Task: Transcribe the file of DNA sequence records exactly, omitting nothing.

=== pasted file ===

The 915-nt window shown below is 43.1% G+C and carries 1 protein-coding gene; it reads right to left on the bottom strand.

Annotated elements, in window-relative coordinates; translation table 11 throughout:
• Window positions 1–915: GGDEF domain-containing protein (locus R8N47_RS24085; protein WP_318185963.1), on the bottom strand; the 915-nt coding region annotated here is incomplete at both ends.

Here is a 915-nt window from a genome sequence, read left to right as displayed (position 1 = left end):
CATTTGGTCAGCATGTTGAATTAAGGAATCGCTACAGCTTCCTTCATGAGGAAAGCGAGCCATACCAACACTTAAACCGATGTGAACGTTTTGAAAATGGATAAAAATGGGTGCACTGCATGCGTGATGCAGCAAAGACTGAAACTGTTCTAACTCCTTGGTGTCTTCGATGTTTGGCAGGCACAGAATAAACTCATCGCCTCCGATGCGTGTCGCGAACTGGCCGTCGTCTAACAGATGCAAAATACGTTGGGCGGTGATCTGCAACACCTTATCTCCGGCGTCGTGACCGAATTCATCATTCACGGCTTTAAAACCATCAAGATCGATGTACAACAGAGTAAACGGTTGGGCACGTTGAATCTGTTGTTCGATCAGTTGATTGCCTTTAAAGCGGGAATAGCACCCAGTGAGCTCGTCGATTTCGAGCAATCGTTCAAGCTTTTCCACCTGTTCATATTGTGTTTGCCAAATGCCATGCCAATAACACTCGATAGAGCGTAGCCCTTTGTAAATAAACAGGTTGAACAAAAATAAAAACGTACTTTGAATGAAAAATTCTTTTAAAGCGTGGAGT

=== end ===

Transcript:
The 915-nt window shown below is 43.1% G+C and carries 1 protein-coding gene; it reads right to left on the bottom strand.

Annotated elements, in window-relative coordinates; translation table 11 throughout:
• Window positions 1–915: GGDEF domain-containing protein (locus R8N47_RS24085; protein WP_318185963.1), on the bottom strand; the 915-nt coding region annotated here is incomplete at both ends.

Here is a 915-nt window from a genome sequence, read left to right as displayed (position 1 = left end):
CATTTGGTCAGCATGTTGAATTAAGGAATCGCTACAGCTTCCTTCATGAGGAAAGCGAGCCATACCAACACTTAAACCGATGTGAACGTTTTGAAAATGGATAAAAATGGGTGCACTGCATGCGTGATGCAGCAAAGACTGAAACTGTTCTAACTCCTTGGTGTCTTCGATGTTTGGCAGGCACAGAATAAACTCATCGCCTCCGATGCGTGTCGCGAACTGGCCGTCGTCTAACAGATGCAAAATACGTTGGGCGGTGATCTGCAACACCTTATCTCCGGCGTCGTGACCGAATTCATCATTCACGGCTTTAAAACCATCAAGATCGATGTACAACAGAGTAAACGGTTGGGCACGTTGAATCTGTTGTTCGATCAGTTGATTGCCTTTAAAGCGGGAATAGCACCCAGTGAGCTCGTCGATTTCGAGCAATCGTTCAAGCTTTTCCACCTGTTCATATTGTGTTTGCCAAATGCCATGCCAATAACACTCGATAGAGCGTAGCCCTTTGTAAATAAACAGGTTGAACAAAAATAAAAACGTACTTTGAATGAAAAATTCTTTTAAAGCGTGGAGT